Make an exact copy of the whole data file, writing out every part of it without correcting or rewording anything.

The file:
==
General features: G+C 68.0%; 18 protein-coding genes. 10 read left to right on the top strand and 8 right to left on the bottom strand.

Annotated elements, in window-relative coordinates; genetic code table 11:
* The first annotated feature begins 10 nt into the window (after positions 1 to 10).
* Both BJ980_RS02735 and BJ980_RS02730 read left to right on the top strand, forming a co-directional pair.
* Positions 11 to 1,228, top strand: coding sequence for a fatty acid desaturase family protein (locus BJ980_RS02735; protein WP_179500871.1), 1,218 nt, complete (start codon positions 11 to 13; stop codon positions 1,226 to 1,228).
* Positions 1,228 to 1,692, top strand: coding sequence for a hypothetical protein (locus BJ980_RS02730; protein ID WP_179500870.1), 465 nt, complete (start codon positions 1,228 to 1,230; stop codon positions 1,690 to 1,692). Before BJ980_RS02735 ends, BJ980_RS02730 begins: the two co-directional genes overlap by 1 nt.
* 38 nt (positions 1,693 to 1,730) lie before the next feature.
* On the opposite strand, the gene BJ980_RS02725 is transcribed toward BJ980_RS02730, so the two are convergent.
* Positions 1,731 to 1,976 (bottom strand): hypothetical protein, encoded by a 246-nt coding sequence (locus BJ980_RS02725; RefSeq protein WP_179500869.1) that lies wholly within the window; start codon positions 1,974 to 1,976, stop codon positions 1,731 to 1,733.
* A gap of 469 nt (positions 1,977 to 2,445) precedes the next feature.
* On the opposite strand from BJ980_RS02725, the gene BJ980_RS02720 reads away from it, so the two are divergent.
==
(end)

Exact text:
General features: G+C 68.0%; 18 protein-coding genes. 10 read left to right on the top strand and 8 right to left on the bottom strand.

Annotated elements, in window-relative coordinates; genetic code table 11:
* The first annotated feature begins 10 nt into the window (after positions 1 to 10).
* Both BJ980_RS02735 and BJ980_RS02730 read left to right on the top strand, forming a co-directional pair.
* Positions 11 to 1,228, top strand: coding sequence for a fatty acid desaturase family protein (locus BJ980_RS02735; protein WP_179500871.1), 1,218 nt, complete (start codon positions 11 to 13; stop codon positions 1,226 to 1,228).
* Positions 1,228 to 1,692, top strand: coding sequence for a hypothetical protein (locus BJ980_RS02730; protein ID WP_179500870.1), 465 nt, complete (start codon positions 1,228 to 1,230; stop codon positions 1,690 to 1,692). Before BJ980_RS02735 ends, BJ980_RS02730 begins: the two co-directional genes overlap by 1 nt.
* 38 nt (positions 1,693 to 1,730) lie before the next feature.
* On the opposite strand, the gene BJ980_RS02725 is transcribed toward BJ980_RS02730, so the two are convergent.
* Positions 1,731 to 1,976 (bottom strand): hypothetical protein, encoded by a 246-nt coding sequence (locus BJ980_RS02725; RefSeq protein WP_179500869.1) that lies wholly within the window; start codon positions 1,974 to 1,976, stop codon positions 1,731 to 1,733.
* A gap of 469 nt (positions 1,977 to 2,445) precedes the next feature.
* On the opposite strand from BJ980_RS02725, the gene BJ980_RS02720 reads away from it, so the two are divergent.